Ambassador von Maltzahn believes the recent increases in tariffs only add to the perception that trade with Egypt is crippled by its bureaucracy. An apparent unintended consequence of the new garment tariffs was reported to the GACIC: A German company operating in one of Egypt's duty-free zones saw its insurance premium skyrocket because it was linked to tariff levels -- even though the products assembled at the company are exported and never officially enter the Egyptian market.

Removing such bureaucratic impediments could encourage German investment in the textile sector, von Maltzahn says. "Take the case of Morocco and Tunisia. They have a great number of German firms making clothes in those countries. It has to do with the business atmosphere in those countries, which is more open for these sort of joint ventures," he notes.

"Here, what German industries fear very much is red tape. These fears have not been allayed. There has been some progress, but there are still many problems with customs which frighten investors."

Roland Sabais, managing director of DaimlerChrysler Egypt, says speeding paperwork in the import-export process is vital if Egypt is to attract new investment.

"It's not a matter of whether I have to pay 50% customs or 20% customs; it's that I can bring my goods to a harbor, present my invoice, pay the customs and go on. This is impossible in this country because of the bureaucracy," Sabais asserts. "I think this is more the problem that a country like Egypt needs to look at: How can they have clear regulations?"

Automotive dreams

German business interests are already heavily invested in numerous production industries in Egypt, including steel, oil and industrial gases. The German mark on Egyptian automotive market is unmistakable. Apart from dominating in luxury cars and other categories, German automakers also manufacture domestically. BMWs and Mercedes both roll off assembly lines in the Sixth of October industrial zone.

The local operations were born of a government mandate: Cars that are assembled domestically with at least 45% local content avoid taxes and tariffs that can add up to 200% of the price of imported cars. That spawned a small Egyptian automotive component industry. Some in the field hope this sub-sector can develop into a vigorous auto-part industry with export capability. But DaimlerChrysler Egypt officials don't think that's realistic -- even though they've recently begun making auto parts for export at their Mercedes plant in Sixth of October. Daimler Egypt started making brake disks in the car plant to help satisfy the domestic content requirement, then made extra parts to justify the cost of the manufacturing equipment, selling them back to their parent corporation in Germany.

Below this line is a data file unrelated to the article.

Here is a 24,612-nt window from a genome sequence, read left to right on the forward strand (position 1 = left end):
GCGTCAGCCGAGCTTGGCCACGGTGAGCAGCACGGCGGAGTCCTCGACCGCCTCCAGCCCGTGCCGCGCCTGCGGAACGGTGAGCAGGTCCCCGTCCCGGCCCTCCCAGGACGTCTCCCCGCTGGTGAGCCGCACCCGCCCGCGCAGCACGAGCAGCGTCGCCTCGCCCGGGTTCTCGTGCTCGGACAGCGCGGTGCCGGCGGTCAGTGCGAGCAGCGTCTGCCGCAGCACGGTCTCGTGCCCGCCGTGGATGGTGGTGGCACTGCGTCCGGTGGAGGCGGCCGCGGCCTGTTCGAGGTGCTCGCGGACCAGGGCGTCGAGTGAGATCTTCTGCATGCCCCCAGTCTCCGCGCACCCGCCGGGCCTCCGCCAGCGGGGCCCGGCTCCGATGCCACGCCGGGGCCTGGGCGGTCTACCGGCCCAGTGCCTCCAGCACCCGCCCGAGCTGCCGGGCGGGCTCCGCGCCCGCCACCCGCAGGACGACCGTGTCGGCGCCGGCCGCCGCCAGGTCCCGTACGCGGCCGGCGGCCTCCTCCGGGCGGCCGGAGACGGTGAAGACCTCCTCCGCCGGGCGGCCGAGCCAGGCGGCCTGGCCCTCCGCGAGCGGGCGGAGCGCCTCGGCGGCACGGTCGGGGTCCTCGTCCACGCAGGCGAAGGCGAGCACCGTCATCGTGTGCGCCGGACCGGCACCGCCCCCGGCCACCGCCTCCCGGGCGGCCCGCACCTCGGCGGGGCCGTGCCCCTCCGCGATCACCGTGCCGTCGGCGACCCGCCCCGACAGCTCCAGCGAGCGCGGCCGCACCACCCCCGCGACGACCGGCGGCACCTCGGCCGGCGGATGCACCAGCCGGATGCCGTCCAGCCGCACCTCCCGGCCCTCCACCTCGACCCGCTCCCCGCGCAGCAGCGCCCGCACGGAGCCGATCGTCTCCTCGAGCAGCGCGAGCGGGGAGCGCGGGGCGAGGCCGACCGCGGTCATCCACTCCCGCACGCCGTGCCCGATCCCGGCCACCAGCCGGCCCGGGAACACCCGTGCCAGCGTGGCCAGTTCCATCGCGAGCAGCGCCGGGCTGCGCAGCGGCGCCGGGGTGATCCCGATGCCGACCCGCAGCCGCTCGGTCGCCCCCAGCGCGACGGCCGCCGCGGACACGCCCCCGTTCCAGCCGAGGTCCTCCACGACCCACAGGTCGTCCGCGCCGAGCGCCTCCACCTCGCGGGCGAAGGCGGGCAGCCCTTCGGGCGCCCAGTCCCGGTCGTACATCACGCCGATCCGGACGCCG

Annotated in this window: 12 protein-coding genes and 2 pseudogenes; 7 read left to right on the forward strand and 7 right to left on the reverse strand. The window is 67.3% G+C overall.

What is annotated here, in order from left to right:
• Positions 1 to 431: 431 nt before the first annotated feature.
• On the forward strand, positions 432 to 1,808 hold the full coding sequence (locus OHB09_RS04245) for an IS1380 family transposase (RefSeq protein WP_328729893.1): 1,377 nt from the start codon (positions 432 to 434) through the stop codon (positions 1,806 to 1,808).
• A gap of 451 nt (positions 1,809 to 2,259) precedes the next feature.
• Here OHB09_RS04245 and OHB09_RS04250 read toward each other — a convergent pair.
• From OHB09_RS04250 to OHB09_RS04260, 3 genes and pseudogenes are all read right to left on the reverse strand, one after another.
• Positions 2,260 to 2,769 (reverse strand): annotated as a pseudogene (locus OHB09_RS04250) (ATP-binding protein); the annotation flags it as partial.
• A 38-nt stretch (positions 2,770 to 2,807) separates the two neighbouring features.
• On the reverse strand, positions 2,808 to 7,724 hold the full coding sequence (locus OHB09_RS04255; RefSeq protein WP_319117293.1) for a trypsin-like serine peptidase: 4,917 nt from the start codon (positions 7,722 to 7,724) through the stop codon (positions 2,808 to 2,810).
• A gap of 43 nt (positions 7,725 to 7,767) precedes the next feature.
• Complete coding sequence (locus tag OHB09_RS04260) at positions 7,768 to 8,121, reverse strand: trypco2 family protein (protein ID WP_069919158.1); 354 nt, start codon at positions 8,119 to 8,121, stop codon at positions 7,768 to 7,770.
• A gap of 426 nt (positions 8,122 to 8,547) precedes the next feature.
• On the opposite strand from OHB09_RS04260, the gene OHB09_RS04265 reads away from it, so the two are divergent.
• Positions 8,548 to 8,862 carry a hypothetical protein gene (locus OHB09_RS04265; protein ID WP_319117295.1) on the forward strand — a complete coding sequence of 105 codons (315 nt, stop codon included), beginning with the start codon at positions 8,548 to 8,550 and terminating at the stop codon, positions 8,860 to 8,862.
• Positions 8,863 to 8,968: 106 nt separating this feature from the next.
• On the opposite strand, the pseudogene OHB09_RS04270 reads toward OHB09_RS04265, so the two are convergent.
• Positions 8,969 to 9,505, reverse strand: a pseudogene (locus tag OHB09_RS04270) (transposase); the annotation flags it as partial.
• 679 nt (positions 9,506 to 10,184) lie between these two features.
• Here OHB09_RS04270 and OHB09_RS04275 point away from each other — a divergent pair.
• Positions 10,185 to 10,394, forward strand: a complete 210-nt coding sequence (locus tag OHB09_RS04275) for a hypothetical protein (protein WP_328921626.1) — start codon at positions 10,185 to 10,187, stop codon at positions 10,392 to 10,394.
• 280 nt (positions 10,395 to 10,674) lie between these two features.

"In the international market, you have to meet the prices, and up 'till now it has been very, very difficult for Egyptian companies to reach that point in prices and in quality. There are always individual [Egyptian] companies that are able to meet the standards. But I still don't see the framework for Egypt as a production country to serve the world," says DaimlerChrysler Egypt's Sabais.

"Egypt has a lot of competitors who started this process much earlier, like Turkey and other countries around the Mediterranean. It's not so easy to become part of the international supply chains. The chain is usually filled, and there's hardly a chance for a newcomer to come in. Even if you are a little bit cheaper, they don't just throw away all their old relations."

The local content requirement would ultimately be phased out under the EU-Egypt Association Agreement, albeit on a delayed schedule. Sabais won't predict whether DaimlerChrysler would cease using local components when that day comes. "For us, we always do what is feasible under a certain market condition, so whenever local production is feasible, we'll do it," Sabais says. "I don't think that in the near future we'll have to worry about this. We are preparing for tomorrow, when we want to market our products. We work under the framework that Egypt is giving us."

Learning the German way

Germany's unique export to Egypt is teaching. That history stretches back 100 years to the founding of Christian missionary schools in Cairo and reaches to the future, with classes scheduled to begin this fall at the proposed German University in Cairo south of the airport in New Cairo. Today, the most direct input into the Egyptian economy comes through the apprenticeship programs under the Mubarak-Kohl Initiative, in which high school-age Egyptians learn vocational skills by splitting their time between classrooms and workplaces. Established by President Hosni Mubarak and then-German Chancellor Helmut Kohl, the program started in 1995 in the Tenth of Ramadan, Sixth of October and Sadat City industrial zones. It spread to Alexandria and other cities around Egypt and started in Cairo public schools last year.